10 October 2011

The horrible death of a lighthouse keeper

Henry Hall was the lighthouse keeper of the Eddystone Lighthouse, in Cornwall. On the 3rd of December, 1755, a fire broke out in the wooden Rudyerd’s Tower. Henry and his two companions tried in vain, but could not put out the fire. They escaped onto the rocks outside the lighthouse, before watching the rest of the lighthouse burnt down.

The next morning, all three of them were rescued off the rocks by boats. On the 5th of December, Henry suddenly died, regardless of showing signs of improvement.

An autopsy performed after his death revealed that, whilst looking up at the burning lighthouse, a piece of molten lead fell into his mouth, burning its way through his esophagus and ending in his stomach. The doctor removed a six ounce piece of lead burnt into his stomach lining.
From a Listverse compilation of ten unusual ways to die, via The Armchair Reader of Weird, Unusual, and Strange Stuf.


  1. Sorry, the physics sounds fishy here. I have a hard time imagining how a small metallic object could burn through 12+ inches of human flesh before it cooled, and how it would have the momentum to keep falling too.

  2. I have a hard time believing the guy didn't notice swallowing SIX OUNCES of molten lead!

  3. This reminds me of a song called "a lighthouse tale" about a lighthouse whose keeper committed suicide or something or other.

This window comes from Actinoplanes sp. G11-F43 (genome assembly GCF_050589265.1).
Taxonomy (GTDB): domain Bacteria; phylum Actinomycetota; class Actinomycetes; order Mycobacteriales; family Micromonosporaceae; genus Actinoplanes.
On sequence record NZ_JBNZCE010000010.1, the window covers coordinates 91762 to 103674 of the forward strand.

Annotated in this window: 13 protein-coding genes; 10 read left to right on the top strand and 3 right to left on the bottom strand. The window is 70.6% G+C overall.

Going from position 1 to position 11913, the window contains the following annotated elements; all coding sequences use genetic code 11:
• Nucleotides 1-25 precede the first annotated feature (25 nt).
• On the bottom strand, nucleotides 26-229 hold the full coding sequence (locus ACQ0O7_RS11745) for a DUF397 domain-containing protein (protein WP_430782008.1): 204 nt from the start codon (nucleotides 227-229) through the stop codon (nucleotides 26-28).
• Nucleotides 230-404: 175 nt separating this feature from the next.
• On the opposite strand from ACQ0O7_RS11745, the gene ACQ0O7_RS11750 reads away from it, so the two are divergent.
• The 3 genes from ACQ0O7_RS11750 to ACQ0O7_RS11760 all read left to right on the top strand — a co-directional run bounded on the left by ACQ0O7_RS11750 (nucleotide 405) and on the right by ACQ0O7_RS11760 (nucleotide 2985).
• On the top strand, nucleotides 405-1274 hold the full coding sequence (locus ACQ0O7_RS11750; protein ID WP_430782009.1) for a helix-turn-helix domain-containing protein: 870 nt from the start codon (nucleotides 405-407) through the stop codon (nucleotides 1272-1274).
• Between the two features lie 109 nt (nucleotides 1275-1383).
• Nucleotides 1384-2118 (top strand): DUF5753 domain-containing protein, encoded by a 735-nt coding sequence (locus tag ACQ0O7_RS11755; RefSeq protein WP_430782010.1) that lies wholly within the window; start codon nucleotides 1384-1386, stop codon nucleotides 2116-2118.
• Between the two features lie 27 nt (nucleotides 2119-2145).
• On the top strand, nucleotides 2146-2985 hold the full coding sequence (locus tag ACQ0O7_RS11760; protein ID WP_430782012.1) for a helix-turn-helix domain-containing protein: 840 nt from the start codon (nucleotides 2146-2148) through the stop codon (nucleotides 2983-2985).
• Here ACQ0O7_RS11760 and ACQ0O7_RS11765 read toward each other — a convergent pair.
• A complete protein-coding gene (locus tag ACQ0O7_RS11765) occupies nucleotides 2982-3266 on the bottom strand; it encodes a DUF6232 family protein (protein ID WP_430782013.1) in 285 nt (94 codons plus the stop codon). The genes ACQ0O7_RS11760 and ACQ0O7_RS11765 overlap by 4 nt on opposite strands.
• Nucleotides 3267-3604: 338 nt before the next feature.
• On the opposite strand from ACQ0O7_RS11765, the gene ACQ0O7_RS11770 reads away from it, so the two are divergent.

As for that guy, heh, it could potentially happen. Not sure how though.

  4. Six ounces of lead wouldn't be very big. Specific gravity is 11.35. Someone out there can figure the volume from that.

    I bet he noticed it - but not much he could do about it once it fell into his gullet.

  5. Wasn't torture with molten lead (and other metals) a popular, or at least unheard of thing in Medieval days?

  6. That would be a ball about 1.2 inches in diameter, a healthily unhealthy dose.

  7. Another song about a lighthouse keeper who committed suicide? There's also "White Pearl, Black Oceans" -- and I, sheltered me, thought the only egregious hazards of lighthouse keeping were leg endurance and acrophobia.

  8. Hi,
    I'm just passing by, found your site and just wanted to say keep up the good work. Your blog is so interesting....
    Thank you


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